The Louisiana Tech slot receiver does a lot more than arrow routes.
Exceptional players expand the boundaries of a role. Add enough of these players to a unit and that unit becomes a nightmare for opponents.
Projecting strong performance from receivers most likely to man the slot is a fool’s errand. The last player to meet expectations of this kind was Jarvis Landry.
Don’t broach Jordan Matthews, because most advocates for the Vanderbilt receiver bristled at the notion that the slot was his best chance for sustained production. Matthews also earns the designation of “big slot,” which has some hybrid implications for an offense.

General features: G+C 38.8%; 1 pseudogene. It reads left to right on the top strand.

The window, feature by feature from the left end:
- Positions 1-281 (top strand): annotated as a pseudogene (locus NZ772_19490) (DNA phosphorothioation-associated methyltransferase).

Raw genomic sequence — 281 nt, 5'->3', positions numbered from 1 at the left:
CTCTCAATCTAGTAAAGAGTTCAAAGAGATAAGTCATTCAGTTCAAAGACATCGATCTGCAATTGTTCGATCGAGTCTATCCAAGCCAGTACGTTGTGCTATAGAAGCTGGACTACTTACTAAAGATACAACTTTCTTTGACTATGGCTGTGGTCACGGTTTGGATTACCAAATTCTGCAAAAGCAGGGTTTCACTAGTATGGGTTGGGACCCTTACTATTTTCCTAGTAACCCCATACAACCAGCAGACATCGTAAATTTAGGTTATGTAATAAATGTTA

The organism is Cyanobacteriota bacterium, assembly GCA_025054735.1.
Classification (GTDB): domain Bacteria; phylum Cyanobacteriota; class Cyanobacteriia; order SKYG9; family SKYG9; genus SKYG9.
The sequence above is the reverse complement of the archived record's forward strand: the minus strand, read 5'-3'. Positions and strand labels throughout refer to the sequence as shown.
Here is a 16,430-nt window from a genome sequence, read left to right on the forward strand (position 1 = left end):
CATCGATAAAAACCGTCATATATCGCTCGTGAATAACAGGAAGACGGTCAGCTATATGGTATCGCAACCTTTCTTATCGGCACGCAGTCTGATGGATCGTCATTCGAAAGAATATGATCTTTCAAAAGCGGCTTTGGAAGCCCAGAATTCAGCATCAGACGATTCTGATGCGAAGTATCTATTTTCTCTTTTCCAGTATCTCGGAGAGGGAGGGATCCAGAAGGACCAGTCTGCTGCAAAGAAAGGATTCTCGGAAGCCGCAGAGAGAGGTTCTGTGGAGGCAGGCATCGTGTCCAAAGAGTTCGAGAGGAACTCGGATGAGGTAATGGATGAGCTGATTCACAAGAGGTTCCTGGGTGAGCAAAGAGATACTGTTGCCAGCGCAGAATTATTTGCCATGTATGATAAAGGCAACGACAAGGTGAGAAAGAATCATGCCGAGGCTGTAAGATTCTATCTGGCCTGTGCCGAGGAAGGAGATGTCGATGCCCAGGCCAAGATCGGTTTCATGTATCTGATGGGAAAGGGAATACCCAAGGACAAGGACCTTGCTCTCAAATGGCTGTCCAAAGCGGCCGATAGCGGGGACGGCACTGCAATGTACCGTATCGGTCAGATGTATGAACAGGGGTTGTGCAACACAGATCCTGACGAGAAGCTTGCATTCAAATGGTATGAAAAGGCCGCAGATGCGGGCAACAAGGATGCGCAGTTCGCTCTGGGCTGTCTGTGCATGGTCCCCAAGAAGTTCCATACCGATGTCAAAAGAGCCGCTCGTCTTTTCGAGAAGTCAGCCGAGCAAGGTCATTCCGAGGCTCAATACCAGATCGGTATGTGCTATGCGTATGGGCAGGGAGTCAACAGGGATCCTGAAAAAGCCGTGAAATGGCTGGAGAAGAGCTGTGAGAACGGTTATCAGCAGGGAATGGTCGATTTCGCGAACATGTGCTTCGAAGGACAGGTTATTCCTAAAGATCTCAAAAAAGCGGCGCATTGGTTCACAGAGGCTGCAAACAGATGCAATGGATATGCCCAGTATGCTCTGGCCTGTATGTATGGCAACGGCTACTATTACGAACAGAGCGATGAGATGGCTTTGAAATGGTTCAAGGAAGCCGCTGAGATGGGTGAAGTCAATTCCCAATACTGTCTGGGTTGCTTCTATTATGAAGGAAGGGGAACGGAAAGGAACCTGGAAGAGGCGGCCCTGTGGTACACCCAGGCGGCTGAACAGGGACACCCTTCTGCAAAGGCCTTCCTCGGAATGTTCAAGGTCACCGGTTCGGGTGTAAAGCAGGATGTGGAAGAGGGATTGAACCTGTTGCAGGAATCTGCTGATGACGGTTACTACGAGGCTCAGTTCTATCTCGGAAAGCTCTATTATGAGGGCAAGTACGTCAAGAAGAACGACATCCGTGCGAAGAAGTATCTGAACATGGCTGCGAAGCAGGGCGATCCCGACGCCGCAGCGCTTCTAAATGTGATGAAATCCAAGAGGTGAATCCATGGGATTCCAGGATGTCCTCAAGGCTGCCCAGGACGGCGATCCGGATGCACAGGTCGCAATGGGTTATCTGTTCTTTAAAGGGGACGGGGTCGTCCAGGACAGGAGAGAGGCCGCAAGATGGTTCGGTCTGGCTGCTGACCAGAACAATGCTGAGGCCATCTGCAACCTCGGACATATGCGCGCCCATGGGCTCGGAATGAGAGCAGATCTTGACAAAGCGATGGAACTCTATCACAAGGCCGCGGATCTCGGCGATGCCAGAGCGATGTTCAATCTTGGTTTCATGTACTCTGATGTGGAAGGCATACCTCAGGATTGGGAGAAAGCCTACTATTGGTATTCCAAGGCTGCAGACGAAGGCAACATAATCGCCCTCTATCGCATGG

The traditional portrait of a slot receiver is a small, quick option, but a limited athlete or pass catcher on the perimeter. I have a lot more to study of Trent Taylor, but he exhibits potential for expanding the bounds of what an offense can do with him.
When a team can get more from him than the expected range of job duties, it heightens his value in that role. Here’s a play that may point to heightened value for Taylor.
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